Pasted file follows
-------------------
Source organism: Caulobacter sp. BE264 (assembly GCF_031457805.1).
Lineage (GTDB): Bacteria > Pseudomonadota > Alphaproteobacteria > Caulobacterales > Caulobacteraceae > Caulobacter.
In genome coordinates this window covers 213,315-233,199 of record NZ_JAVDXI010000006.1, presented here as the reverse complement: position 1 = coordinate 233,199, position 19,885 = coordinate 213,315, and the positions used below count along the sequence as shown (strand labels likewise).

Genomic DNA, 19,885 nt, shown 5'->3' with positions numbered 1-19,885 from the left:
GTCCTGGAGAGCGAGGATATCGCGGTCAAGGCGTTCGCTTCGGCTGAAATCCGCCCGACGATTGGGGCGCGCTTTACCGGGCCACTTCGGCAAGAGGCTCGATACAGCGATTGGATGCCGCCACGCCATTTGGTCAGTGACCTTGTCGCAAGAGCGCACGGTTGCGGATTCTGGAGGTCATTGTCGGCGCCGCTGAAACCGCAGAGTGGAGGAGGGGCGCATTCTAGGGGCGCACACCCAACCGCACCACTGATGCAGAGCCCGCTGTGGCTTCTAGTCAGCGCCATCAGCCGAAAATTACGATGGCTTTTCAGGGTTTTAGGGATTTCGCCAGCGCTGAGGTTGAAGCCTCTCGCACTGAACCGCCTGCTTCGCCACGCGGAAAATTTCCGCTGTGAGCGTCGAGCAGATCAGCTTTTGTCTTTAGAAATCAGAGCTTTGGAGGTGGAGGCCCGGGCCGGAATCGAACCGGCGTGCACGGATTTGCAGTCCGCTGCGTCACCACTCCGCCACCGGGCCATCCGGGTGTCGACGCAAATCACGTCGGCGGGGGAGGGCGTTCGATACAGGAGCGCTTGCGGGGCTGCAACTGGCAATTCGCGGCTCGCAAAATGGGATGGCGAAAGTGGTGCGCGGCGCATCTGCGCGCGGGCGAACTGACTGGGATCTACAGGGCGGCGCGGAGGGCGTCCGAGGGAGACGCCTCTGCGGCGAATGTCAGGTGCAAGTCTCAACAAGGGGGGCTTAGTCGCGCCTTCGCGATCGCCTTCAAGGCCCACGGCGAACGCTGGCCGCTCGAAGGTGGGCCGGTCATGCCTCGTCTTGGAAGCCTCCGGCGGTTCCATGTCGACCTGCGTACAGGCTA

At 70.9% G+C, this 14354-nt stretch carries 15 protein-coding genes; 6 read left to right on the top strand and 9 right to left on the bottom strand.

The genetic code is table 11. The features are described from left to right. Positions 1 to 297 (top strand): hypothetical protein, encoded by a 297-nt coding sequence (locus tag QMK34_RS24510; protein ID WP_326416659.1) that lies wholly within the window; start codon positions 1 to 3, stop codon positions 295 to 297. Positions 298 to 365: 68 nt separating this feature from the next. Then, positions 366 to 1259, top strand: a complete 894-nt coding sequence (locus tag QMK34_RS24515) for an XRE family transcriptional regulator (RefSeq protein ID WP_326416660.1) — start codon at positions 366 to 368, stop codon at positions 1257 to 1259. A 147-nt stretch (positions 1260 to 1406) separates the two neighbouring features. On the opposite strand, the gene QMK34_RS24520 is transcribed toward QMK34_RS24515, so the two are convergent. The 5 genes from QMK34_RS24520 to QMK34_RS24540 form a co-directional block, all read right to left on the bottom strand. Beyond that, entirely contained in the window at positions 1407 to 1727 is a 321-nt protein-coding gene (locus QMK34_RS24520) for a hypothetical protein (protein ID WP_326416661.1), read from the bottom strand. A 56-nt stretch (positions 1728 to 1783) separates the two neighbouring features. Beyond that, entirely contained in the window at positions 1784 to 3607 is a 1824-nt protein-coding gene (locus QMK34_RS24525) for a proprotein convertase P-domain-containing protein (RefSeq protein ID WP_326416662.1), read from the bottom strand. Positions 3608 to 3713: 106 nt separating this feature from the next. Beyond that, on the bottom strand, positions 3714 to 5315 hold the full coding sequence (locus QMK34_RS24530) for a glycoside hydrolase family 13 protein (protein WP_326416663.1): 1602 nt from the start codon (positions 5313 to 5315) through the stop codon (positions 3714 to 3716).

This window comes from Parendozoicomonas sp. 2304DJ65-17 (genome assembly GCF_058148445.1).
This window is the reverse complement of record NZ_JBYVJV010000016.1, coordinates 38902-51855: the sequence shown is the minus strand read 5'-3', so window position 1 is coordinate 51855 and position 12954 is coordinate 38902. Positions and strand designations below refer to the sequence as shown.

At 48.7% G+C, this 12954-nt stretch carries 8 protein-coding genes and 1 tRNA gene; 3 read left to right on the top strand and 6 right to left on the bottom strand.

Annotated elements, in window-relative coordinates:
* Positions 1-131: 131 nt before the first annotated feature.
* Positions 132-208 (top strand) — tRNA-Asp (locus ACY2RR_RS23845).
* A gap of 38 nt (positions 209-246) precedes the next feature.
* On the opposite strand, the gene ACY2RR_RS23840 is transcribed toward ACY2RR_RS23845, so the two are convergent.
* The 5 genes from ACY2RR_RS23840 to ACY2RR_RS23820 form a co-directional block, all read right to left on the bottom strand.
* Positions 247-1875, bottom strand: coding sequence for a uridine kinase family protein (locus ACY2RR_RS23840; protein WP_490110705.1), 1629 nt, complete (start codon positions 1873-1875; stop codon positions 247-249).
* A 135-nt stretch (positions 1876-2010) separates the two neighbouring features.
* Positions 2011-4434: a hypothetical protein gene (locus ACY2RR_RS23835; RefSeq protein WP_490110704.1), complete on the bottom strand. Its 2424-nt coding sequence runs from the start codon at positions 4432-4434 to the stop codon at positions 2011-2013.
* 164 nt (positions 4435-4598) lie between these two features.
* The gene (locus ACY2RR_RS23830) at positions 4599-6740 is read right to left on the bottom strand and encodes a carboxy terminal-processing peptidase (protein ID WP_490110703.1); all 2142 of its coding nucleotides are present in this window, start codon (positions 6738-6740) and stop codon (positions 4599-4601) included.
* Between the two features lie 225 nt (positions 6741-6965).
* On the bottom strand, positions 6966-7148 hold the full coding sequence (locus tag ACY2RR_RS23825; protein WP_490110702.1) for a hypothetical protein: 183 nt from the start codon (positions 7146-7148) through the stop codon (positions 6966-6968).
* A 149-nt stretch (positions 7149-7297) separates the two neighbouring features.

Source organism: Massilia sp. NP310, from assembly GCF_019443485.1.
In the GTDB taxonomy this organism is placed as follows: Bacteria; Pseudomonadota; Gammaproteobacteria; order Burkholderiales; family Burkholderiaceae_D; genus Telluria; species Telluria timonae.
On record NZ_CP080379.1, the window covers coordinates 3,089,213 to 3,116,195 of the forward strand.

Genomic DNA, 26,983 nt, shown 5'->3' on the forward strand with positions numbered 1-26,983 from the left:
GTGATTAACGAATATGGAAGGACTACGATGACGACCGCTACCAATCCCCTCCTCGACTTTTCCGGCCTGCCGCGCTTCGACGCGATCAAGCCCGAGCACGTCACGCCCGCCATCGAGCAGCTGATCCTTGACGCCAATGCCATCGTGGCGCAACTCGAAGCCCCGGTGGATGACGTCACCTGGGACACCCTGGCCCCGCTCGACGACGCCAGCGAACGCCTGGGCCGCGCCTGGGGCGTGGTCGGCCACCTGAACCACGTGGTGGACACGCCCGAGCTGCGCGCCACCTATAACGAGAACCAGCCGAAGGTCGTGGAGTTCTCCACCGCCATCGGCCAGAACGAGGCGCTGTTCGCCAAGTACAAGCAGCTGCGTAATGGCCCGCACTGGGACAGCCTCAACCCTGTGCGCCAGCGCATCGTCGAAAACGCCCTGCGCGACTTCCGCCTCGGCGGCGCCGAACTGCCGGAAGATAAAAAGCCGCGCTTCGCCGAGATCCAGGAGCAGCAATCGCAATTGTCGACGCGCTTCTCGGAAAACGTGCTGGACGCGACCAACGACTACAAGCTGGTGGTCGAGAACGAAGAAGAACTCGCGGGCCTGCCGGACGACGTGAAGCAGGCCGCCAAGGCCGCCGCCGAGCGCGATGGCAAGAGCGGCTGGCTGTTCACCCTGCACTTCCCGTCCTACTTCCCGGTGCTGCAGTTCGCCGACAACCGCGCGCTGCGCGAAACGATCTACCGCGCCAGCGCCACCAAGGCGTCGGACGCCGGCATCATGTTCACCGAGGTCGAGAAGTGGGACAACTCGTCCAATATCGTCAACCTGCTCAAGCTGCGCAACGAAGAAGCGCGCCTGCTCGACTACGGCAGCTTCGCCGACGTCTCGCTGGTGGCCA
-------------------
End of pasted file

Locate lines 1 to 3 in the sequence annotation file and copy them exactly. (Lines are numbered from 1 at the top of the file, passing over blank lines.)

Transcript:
Source organism: Caulobacter sp. BE264 (assembly GCF_031457805.1).
Lineage (GTDB): Bacteria > Pseudomonadota > Alphaproteobacteria > Caulobacterales > Caulobacteraceae > Caulobacter.
In genome coordinates this window covers 213,315-233,199 of record NZ_JAVDXI010000006.1, presented here as the reverse complement: position 1 = coordinate 233,199, position 19,885 = coordinate 213,315, and the positions used below count along the sequence as shown (strand labels likewise).